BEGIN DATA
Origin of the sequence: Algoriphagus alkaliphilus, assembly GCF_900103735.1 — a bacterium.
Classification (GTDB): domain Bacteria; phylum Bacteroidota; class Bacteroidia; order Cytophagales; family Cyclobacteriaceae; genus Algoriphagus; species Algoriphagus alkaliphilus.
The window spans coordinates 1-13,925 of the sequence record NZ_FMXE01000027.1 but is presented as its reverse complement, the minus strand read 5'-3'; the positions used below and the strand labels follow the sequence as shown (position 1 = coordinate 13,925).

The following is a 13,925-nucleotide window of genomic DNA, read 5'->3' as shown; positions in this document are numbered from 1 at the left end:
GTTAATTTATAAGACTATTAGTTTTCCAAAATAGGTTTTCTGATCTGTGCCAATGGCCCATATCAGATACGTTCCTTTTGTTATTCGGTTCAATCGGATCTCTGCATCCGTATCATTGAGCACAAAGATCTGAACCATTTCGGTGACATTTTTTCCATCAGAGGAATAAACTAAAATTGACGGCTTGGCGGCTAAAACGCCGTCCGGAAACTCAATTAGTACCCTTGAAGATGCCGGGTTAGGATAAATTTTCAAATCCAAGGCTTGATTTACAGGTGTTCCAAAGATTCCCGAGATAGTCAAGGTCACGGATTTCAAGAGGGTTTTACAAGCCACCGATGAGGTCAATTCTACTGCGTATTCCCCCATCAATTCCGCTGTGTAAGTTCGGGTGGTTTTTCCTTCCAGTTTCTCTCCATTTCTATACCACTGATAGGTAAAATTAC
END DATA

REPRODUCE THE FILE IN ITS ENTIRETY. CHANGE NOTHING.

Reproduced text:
Origin of the sequence: Algoriphagus alkaliphilus, assembly GCF_900103735.1 — a bacterium.
Classification (GTDB): domain Bacteria; phylum Bacteroidota; class Bacteroidia; order Cytophagales; family Cyclobacteriaceae; genus Algoriphagus; species Algoriphagus alkaliphilus.
The window spans coordinates 1-13,925 of the sequence record NZ_FMXE01000027.1 but is presented as its reverse complement, the minus strand read 5'-3'; the positions used below and the strand labels follow the sequence as shown (position 1 = coordinate 13,925).

The following is a 13,925-nucleotide window of genomic DNA, read 5'->3' as shown; positions in this document are numbered from 1 at the left end:
GTTAATTTATAAGACTATTAGTTTTCCAAAATAGGTTTTCTGATCTGTGCCAATGGCCCATATCAGATACGTTCCTTTTGTTATTCGGTTCAATCGGATCTCTGCATCCGTATCATTGAGCACAAAGATCTGAACCATTTCGGTGACATTTTTTCCATCAGAGGAATAAACTAAAATTGACGGCTTGGCGGCTAAAACGCCGTCCGGAAACTCAATTAGTACCCTTGAAGATGCCGGGTTAGGATAAATTTTCAAATCCAAGGCTTGATTTACAGGTGTTCCAAAGATTCCCGAGATAGTCAAGGTCACGGATTTCAAGAGGGTTTTACAAGCCACCGATGAGGTCAATTCTACTGCGTATTCCCCCATCAATTCCGCTGTGTAAGTTCGGGTGGTTTTTCCTTCCAGTTTCTCTCCATTTCTATACCACTGATAGGTAAAATTAC